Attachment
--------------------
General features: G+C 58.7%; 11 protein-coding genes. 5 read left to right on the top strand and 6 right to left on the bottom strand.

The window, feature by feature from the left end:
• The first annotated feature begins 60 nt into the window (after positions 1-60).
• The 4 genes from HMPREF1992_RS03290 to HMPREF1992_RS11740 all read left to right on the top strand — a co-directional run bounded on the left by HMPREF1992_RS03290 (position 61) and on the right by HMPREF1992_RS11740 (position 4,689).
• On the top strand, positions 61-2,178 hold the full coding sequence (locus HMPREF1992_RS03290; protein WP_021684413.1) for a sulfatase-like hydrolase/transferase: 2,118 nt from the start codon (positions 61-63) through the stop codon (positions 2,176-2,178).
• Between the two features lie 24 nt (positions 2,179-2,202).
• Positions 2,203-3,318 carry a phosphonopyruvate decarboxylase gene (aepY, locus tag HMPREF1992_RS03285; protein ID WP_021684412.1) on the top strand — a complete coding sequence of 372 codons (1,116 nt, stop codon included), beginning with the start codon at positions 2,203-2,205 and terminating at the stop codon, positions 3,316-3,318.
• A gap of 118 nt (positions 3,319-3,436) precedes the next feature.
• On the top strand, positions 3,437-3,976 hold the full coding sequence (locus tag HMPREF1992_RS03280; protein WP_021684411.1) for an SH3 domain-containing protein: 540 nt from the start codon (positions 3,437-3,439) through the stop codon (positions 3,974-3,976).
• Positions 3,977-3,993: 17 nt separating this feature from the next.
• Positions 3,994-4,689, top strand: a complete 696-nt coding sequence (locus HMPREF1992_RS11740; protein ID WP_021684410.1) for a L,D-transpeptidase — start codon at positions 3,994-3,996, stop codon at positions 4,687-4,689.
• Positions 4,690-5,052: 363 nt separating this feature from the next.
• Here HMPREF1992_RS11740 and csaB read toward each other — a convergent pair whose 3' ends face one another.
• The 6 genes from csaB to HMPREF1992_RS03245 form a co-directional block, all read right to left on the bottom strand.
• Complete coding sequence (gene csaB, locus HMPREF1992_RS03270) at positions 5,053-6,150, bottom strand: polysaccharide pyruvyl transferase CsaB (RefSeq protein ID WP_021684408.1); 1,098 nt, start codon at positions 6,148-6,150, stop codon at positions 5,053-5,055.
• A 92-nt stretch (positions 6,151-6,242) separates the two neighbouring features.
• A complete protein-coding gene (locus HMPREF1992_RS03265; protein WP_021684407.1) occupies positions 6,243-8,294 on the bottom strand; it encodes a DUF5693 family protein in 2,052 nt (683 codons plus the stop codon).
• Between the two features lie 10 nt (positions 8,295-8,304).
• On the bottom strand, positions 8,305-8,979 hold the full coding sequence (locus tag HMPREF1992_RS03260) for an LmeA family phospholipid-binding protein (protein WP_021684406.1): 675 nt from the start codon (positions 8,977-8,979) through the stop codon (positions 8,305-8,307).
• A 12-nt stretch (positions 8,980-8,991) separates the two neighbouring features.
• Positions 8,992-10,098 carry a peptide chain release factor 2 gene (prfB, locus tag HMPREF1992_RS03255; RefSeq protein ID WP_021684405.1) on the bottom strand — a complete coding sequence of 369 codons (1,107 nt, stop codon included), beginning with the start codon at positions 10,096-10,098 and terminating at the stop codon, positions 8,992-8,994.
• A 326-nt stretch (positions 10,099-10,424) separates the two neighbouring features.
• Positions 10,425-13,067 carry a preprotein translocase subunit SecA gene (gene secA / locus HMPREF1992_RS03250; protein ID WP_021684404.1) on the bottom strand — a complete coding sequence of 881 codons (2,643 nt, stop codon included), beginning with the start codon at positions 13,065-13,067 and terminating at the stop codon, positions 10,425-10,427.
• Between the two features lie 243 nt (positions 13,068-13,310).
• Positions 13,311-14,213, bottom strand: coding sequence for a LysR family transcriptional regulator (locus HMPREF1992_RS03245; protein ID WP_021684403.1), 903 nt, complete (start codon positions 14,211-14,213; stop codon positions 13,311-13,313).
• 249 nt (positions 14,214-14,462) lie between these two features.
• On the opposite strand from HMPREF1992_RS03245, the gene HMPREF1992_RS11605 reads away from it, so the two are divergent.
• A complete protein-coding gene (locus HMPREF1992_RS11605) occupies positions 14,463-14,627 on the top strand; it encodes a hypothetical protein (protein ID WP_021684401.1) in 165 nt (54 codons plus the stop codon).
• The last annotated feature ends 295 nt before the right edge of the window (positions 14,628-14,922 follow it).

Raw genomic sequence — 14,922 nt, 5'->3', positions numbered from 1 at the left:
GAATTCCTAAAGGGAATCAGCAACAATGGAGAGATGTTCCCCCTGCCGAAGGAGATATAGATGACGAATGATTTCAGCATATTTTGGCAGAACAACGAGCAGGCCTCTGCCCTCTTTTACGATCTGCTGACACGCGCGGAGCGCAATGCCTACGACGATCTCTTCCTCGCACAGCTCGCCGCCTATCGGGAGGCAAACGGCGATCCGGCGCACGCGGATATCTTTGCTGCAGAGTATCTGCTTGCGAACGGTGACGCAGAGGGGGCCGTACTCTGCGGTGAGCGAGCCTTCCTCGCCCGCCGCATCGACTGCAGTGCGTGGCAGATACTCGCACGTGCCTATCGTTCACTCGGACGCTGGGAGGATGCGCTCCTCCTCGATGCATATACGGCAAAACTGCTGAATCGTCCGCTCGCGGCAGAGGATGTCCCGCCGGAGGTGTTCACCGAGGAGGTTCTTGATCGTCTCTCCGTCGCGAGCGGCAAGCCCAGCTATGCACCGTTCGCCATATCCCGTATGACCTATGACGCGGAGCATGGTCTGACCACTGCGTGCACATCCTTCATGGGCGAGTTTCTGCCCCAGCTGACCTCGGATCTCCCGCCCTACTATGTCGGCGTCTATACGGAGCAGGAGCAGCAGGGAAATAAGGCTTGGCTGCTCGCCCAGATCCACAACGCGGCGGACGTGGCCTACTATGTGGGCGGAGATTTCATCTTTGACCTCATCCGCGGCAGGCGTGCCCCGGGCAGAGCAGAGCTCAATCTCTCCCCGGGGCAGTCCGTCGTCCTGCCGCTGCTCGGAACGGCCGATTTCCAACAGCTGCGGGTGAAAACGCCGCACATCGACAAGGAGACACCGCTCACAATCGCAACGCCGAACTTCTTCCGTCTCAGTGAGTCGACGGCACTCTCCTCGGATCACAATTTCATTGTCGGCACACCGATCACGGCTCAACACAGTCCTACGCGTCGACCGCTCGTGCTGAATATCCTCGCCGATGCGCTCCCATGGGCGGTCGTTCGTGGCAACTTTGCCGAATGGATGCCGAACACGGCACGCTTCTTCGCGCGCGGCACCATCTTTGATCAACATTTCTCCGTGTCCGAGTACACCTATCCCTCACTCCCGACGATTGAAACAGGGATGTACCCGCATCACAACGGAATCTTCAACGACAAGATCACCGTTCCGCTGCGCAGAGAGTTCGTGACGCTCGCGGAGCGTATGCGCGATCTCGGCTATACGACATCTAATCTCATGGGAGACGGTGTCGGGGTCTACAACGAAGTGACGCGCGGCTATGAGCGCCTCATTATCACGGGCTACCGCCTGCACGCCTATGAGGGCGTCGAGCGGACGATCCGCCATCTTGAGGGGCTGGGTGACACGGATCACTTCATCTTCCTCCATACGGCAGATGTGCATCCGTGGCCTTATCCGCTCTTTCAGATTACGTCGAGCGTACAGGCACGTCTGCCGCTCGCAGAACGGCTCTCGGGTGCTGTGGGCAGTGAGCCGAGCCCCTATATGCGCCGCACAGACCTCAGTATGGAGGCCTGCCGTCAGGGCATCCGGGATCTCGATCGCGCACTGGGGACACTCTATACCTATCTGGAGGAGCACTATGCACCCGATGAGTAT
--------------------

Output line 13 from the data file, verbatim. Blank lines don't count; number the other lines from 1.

• Here HMPREF1992_RS11740 and csaB read toward each other — a convergent pair whose 3' ends face one another.